The Outstater: A Preschool Mirage

February 22, 2015

For the use of the membership only (649 words)

PERHAPS IT’S JUST THE TONE, but the Indiana Chamber of Commerce’s approach seems the same regardless of the issue. There is the assumption that if Hoosiers knew what the Chamber knew — if we weren’t so dumb or lazy — then we would get out of the way and let progress progress.

And so it is with government-sponsored preschool. It doesn’t cost, it pays — or so says Caryl Auslander, the Chamber’s vice president of education and workforce development. Indeed, it would yield over time nearly $200,000 per student, she asserts before admonishing, “What are we waiting for?”

Compelling if it were true. It isn’t, but first let her make the Chamber’s case:

“The Perry Preschool Study in Michigan chronicled the effect preschool had on more than 100 at-risk youngsters in Michigan from the early 1960s until they reached age 40. Half the group attended preschool; half did not. Those with preschool graduated high school more frequently, earned more money ($5,000-plus in median annual income) and were arrested less. The most eye-popping number: The $15,000 preschool investment per child yielded a savings to the public of nearly $200,000 (over the years of the study) thanks to money not spent on welfare, incarceration and other costs. That’s an average savings of $185,000 for each child in the study who went to preschool versus those who didn’t. And those savings will continue to mount over the lives of those individuals.”

The Chamber assumes that the per-student savings are the result of government-directed classroom learning and moral training. But that assumption is not supported by the study Ms. Auslander cites.

James Heckman, a Nobel prize-winning economist, recently took a fresh look at the Perry data. He concluded that the key factor in explaining difference in outcomes between the non-preschool and preschool groups was “externalized behavior.”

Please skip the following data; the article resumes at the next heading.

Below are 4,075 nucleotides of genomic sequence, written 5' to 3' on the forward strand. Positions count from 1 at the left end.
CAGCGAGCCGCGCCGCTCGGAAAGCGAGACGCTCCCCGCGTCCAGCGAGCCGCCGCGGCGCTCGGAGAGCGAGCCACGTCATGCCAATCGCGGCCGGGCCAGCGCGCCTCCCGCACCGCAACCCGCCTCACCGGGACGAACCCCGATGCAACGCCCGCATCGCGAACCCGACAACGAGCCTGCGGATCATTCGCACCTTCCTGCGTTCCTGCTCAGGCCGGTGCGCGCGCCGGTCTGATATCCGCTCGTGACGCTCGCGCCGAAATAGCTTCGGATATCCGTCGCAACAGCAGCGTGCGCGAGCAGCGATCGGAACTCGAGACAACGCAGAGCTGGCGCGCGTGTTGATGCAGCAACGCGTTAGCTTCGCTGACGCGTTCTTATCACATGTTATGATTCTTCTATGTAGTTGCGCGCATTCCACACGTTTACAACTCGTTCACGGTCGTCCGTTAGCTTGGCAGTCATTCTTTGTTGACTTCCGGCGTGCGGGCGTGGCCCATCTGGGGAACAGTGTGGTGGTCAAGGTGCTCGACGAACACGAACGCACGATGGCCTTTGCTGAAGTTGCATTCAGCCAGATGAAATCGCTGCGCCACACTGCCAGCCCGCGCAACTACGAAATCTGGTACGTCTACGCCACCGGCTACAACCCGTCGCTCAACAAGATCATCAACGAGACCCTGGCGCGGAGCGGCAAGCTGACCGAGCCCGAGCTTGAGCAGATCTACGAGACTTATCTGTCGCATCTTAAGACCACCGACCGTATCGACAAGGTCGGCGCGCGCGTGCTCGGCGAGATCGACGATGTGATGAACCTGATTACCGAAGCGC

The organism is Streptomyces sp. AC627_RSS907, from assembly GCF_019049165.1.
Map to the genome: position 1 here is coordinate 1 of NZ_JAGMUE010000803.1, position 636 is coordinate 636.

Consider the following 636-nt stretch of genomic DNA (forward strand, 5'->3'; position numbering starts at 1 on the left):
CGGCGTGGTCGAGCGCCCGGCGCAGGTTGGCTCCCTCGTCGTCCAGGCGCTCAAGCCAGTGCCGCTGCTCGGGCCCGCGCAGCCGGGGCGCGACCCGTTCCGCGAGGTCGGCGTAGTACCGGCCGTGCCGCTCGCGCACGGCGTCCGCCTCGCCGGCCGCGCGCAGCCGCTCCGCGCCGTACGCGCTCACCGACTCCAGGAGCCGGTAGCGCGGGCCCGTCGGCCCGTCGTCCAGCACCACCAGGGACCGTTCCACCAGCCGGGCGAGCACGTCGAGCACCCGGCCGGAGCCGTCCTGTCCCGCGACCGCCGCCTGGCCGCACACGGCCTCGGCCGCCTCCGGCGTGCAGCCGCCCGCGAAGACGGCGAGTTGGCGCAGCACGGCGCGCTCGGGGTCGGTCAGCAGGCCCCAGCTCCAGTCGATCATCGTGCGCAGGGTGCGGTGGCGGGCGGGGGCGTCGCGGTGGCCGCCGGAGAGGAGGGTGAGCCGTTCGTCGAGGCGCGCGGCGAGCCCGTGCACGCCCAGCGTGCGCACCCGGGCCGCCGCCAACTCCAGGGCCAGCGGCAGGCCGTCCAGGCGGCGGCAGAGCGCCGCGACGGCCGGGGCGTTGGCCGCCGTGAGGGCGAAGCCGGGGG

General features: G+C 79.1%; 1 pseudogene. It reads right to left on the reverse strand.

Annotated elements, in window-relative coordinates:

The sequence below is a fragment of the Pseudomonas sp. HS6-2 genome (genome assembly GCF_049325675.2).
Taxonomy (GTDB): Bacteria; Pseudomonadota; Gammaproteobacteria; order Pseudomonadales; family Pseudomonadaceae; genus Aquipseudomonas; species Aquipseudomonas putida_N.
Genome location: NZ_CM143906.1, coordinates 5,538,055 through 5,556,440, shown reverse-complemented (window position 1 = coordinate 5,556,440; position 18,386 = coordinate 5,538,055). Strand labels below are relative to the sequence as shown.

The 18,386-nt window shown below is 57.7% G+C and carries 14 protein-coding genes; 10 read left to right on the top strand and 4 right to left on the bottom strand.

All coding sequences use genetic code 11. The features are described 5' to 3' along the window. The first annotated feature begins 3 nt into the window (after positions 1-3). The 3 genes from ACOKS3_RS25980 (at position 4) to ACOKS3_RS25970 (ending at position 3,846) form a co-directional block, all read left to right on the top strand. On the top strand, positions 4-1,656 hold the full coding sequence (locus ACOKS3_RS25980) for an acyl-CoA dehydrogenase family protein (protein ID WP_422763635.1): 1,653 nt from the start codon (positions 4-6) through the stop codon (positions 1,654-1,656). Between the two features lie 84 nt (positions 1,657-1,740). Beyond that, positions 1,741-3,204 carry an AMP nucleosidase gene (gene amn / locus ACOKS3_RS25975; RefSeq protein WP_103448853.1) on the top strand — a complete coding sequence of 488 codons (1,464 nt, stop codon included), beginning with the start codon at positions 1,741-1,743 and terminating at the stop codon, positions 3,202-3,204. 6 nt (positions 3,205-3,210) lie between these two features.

“Reducing externalizing behaviors is fancy social-science jargon for increasing self-control,” explains Dr. Cecil Bohanon of the Indiana Policy Review Foundation. “In other words, evidence from the most valid and reliable study shows that the primary benefit of preschool lies in its ability to increase a child’s skills in interacting with peers and teachers. Learning to control one’s resentments, constrain one’s anger and follow the rules at age four seem to be a key to keeping a job, not committing a crime and staying off addictive substances at age 40.”

Important stuff, but it raises doubts about the Chamber’s cost-benefit projections, because government is an unlikely teacher of the hard-earned virtues of self-control, especially in a politically correct culture in which almost every absolute is challenged. More likely, a government-directed preschool system, with or without vouchers, would struggle to produce independent, self-reliant children if indeed it were given the authority to do so.

Bohanon continues: “Self-control may be one of the virtues necessary for a free society. Nevertheless, it seems ironic to use the coercive mechanism of government — yes, taxes are coercion — to set up programs to teach self-control to groups that social scientists tell us lack self-control. We are left with this question: Public schooling may re-enforce habits of a free society, but can we or should we rely on it to be the fount of those habits?”

Most recently, another foundation scholar surveyed the preschool research for our quarterly journal. Her conclusion: “The government-driven models reviewed tended to be carelessly and confusingly conceptualized. They often were only poor-quality reproductions of smaller, more-controlled experiments and could not guarantee significant returns on a child’s education. More importantly, the very nature of these programs predisposes them to politicization, thereby stymieing meaningful reform and wasting precious resources — not the least being the hopes and energies of low-income children and their families.”

The Chamber’s $200,000-per-student savings, then, may be a mirage; its policy recommendation, so dependent on a government role, could work out to a net zero. If so, are we wasting not only tax money but also the precious time of the children in whose name the money is spent?

An answer to that question, Ms. Auslander, is what we are waiting for.

— Craig Ladwig



Caryl Auslander. “An Investment that Pays Handsome Dividends.” The Fort Wayne Journal Gazette, Feb. 20, 2015.

James Heckman, Rodrigo Pinto and Peter Savelyev. “Understanding the Mechanisms through Which an Influential Early Childhood Program Boosted Adult Outcomes.” The American Economic Review, p. 18, October 2013.

Cecil Bohanon, Ph.D. “Adam Smith and the Rationale of Preschool.” The Indiana Policy Review, Nov. 11, 2013.

Hang La. “Character Begins Here — Or Not.” The Indiana Policy Review, fall 2014.



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